There was no way I was going to be able to pick just one of these books to feature. Individually and collectively they are brilliant fantasy novels. I wouldn’t describe myself as a binge reader particularly. I like the variety. All the same, I devoured this series! I read the first book on holiday in October and finished the series with a matter of weeks until the end of the year!
The combination of a unique premise, fantastical characters and creatures, magic and humour worked really well for me! I’ll play the devil’s advocate and say that I did not expect to like the whole relationship element between a couple of the main characters. Yet, I did. Their relationship, in my opinion, is a lot less sexual than most. Both characters have grown up without a real sense of family, so their union is emotional; it’s about belonging and trust.
As always, Laini Taylor’s writing is beautiful. The narrative is effortless to read. These books may be several hundred pages each, but the pages sail by as you get lost in the story!

 

Simon Says – Jo Wesley

Goodreads – Simon Says

Purchase Links: – Amazon UK      Amazon US

Now we get to my second-best rated book of the year and it was a tight contender for the top spot! I was blown away by this book. The subject matter is dark and gritty and it drew me in immediately. Simon Says is also a dual timeline narrative – one of my favourite formats. As a reader, we get to experience events spiralling to their feared, inevitable conclusion in Cindy’s childhood and live through the aftermath and her confronting those demons in her adult life.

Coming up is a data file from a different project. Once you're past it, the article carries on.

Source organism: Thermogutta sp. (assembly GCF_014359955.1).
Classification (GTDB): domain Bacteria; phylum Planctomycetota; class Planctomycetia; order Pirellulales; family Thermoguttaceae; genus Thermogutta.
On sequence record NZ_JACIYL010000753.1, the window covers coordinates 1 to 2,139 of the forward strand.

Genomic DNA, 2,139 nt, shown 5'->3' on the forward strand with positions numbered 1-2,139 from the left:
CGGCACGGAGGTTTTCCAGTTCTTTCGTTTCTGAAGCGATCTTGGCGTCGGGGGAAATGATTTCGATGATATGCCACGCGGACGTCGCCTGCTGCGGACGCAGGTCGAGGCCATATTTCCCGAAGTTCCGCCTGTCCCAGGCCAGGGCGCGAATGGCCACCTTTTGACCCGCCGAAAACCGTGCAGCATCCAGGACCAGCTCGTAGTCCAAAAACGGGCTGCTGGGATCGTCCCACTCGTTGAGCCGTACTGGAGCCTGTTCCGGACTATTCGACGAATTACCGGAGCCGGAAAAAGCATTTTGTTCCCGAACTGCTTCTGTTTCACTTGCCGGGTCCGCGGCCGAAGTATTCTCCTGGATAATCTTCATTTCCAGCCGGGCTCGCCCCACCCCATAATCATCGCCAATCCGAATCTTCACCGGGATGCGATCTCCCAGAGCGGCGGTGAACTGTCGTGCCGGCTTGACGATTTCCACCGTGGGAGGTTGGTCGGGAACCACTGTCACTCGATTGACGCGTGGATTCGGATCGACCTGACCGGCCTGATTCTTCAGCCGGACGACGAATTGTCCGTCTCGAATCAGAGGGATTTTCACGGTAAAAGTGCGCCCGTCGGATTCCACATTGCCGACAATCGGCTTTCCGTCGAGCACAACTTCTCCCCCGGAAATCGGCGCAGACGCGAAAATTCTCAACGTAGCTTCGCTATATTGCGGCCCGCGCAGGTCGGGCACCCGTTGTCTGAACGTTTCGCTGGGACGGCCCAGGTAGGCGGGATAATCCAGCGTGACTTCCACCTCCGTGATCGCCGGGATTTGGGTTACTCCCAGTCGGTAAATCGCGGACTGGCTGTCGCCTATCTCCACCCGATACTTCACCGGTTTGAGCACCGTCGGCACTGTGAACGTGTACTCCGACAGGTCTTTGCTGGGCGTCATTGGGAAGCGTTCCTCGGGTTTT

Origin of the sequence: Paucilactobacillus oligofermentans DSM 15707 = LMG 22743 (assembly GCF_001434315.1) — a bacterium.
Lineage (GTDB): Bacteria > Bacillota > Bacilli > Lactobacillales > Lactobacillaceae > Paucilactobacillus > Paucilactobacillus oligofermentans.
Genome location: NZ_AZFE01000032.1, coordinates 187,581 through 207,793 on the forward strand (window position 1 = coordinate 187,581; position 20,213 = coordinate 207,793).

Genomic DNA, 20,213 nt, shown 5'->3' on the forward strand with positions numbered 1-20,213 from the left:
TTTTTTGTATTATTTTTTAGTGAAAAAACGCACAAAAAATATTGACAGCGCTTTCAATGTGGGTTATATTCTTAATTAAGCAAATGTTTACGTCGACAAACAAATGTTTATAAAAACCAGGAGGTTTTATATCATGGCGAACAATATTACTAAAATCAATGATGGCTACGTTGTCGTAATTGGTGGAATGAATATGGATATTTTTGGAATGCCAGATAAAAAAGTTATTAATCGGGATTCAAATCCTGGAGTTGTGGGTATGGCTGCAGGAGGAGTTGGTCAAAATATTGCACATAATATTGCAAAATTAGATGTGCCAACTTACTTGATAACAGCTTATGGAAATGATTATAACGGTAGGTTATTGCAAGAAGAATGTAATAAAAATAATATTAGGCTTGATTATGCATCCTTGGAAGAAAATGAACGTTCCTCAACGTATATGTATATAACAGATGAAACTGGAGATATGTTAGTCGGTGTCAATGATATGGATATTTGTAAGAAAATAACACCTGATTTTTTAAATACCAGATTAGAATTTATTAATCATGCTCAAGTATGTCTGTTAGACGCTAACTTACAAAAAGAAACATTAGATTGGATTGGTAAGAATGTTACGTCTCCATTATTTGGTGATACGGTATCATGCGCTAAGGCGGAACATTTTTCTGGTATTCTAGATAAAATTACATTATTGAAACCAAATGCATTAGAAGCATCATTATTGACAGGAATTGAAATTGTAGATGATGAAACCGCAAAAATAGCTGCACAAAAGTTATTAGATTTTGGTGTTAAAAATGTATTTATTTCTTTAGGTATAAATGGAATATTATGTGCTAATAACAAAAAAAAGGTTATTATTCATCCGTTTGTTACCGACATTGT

All of the characters are very true to life and reflect the different ways in which people react to such a traumatic event. It was an emotional rollercoaster for me too. From feeling sick to sad and then rage at how a young girl has had to go through something so awful, I felt it all.

I read Simon Says back in September 2019 and to this day I still think about it occasionally. It’s stuck with me. I can’t tell you why, but it has.

Crowfall – Ed McDonald

Goodreads – Crowfall

Purchase Links: – Amazon UK      Amazon US     Waterstones

Finally, a shout out to my favourite read of 2019 and of course, it would be a fantasy novel! The world, the magic and fantasy setting of Crowfall is truly unique. I have loved the series from day 1 and I was very happy, but equally sad to have finished it! It’s definitely very high up on my list of books to re-read.

Ryhalt is an anti-hero you cannot help but invest into. He’s a flawed, unlucky in love drunk at the beck and call of a deity essentially as powerful as a God. He’s been corrupted by magic poisoning a land known as the Misery… for a very good reason! In an epic battle between the Nameless and the Deep Kings, humans are no more than collateral damage – and they want to unleash a magical weapon just like the one that corrupted the Misery in the first place!

Grimdark is a genre rapidly going up in my good books. I also really loved reading Mark Lawrence’s The Broken Empire series. Between Mark Lawrence and Ed McDonald, they have set a VERY high bar for the genre.

So there you have it! These were my best reads of 2019! Have you read any of these books or added them to your TBR? I’d love to know what you make of them in the comments.